Date: 31 Jan 97 14:29:23 From: firstname.lastname@example.org Organization: nams References: 1 2 3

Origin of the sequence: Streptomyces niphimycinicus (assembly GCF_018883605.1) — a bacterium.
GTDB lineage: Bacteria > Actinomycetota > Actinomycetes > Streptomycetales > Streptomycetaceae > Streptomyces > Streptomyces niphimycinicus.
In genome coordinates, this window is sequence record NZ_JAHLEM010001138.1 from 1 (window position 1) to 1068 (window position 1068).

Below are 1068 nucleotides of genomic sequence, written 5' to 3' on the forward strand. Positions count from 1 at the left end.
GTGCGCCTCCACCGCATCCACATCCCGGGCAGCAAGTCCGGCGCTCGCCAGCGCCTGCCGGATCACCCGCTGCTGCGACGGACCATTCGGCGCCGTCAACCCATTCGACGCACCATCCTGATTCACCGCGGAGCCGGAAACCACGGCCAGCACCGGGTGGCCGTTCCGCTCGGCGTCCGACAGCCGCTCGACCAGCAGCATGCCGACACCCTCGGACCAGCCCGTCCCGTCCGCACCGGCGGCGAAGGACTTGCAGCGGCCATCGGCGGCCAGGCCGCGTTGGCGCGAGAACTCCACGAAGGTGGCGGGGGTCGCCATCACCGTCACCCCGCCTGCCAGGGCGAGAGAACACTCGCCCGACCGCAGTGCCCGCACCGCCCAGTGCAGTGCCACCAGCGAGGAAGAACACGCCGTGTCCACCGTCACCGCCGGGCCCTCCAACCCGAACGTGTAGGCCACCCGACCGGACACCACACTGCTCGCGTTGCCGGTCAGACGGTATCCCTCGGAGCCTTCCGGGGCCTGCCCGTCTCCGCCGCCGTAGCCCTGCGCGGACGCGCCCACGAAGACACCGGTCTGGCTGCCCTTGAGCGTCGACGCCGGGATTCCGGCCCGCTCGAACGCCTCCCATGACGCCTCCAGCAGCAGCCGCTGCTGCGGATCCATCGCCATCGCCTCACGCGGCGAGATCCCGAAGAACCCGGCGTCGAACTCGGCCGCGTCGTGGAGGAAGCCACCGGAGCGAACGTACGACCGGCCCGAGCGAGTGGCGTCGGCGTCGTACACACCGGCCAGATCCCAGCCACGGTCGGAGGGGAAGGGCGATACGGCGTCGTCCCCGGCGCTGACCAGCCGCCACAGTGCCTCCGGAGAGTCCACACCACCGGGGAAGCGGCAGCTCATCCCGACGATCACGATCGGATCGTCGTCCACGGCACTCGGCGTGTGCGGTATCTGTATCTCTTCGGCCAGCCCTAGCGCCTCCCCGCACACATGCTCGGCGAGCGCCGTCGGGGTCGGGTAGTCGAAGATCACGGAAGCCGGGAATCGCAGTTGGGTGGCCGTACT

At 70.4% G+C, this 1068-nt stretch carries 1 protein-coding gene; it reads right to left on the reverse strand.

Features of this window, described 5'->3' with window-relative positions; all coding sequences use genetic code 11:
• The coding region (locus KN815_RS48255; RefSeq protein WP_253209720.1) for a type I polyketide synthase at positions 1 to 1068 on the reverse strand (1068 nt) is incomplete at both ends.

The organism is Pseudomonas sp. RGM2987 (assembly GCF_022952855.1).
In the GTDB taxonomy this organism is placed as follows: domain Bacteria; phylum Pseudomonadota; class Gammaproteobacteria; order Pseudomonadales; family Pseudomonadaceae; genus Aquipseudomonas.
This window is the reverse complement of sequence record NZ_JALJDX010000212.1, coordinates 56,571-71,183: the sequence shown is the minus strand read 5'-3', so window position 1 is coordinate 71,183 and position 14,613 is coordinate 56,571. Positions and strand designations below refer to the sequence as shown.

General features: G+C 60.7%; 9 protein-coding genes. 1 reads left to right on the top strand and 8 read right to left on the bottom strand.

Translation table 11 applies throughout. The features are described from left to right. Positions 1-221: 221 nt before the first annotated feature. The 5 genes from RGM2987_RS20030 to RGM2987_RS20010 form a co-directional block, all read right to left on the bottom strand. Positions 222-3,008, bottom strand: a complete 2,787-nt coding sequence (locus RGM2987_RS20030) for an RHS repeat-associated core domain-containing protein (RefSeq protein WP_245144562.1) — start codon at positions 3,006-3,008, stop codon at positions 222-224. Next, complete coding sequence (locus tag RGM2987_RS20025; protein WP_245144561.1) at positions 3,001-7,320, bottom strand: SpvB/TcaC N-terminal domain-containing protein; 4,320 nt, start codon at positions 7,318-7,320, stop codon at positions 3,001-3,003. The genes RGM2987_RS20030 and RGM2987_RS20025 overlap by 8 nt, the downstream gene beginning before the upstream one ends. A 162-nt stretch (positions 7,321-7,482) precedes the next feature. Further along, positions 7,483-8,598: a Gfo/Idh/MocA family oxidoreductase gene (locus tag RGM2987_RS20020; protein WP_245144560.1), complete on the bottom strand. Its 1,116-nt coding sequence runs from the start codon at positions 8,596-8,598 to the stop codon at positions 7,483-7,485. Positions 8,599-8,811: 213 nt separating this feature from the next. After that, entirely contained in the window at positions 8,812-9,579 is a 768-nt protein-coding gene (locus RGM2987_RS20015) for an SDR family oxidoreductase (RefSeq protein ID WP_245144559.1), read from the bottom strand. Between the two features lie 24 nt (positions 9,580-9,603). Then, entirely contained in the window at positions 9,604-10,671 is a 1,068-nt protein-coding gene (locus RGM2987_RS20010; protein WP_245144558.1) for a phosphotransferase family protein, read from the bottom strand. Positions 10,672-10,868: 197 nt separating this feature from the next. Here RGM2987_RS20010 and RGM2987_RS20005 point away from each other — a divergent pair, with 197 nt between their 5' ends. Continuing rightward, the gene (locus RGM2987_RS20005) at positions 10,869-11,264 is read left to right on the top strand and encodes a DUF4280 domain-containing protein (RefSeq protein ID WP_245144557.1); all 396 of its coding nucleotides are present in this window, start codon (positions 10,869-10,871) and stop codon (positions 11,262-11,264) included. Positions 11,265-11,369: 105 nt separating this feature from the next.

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In article <airliners.1997.345@ohare.Chicago.COM> Pete Finlay <email@example.com> writes: >In article <airliners.1997.268@ohare.Chicago.COM>, "Brian A. Reynolds" ><firstname.lastname@example.org> writes > ><<my stuff snipped>> > >>Hi Pete, sorry, have to agree with Mike. FAR 25.1001 Fuel jettisoning >>system. (a) A fuel jettisoning system must be installed unless it si >>shown that the airplane meets the climb requirements of 25.119 and >>25.121(d) at maximum takeoff weight, less the actual or computed weight >>of fuel necessary for a 15-minute flight comprised of a takeoff, >>go-around, and landing at the airport of departure with the airplane >>configuration, speed, power, and thrust thte same as that used in >>meeting the applicable takeoff, approach, and landing climb performance >>requirements of this Part. Landing gear is addressed in 25.721 and the >>requirements deal with the adequacy of the landing gear, reserve >>capability, and testing. > >What you have put forward is the FAA's view on aviation. Please bear in >mind that this view is not necc. reflected round the rest of the world. >A very large proportion of the world do not operate under FAA rules, but >rather under their own civil aviation authority regulations. > >Nor do F.A.R.'s enter into the Flight Crew's consideration when faced >with a large aircraft that is able to take-off at 1.3 times it's maximum >structural landing weight due to the large amounts of fuel we carry. > >If the question was why do large aircraft have to dump fuel, then I >still believe I am correct: in order to get down to max. structural >landing weight. You are both right. But dumping fuel for performance purposes is the law and dumping to get below max landing weight is just a convenience. Overweight landings require a structural inspection before the next flight. I don't know the exact requirements, but it's probably more than a fair trade to dump the fuel to save the expense and time of the inspection. I also acknowledge the consequent improvement in landing speeds and handling. Regarding the FAR's "limited" applicability outside of the U.S.: Yes most of of the world has their own aviation authority. However, almost all of them have pretty much rubber-stamped either the FAA, CAA or JAA flavors of the rules. The rules on approach and landing climb requirements are not significantly different between them. There are some additional requirements imposed by the CAA such as "reduced visability climb" which also come into play. The bottom line is that you can't schedule a landing weight that does not simultaneously satisfy both the climb requirements and landing field length requirements. Typically twin airliners are never limited by landing climb performance. At max takeoff weights, the fuel burned during the turnback to the airport (return to land) will take the weight below the performance limit. As twins get bigger, such as the 777 and 767-300ER, fuel jettison systems have had to be added because the 15 minute fuel burn is not enough. Mike Lechnar Aircraft Performance Engineer "If I was speaking for Boeing, I wouldn't be doing it here."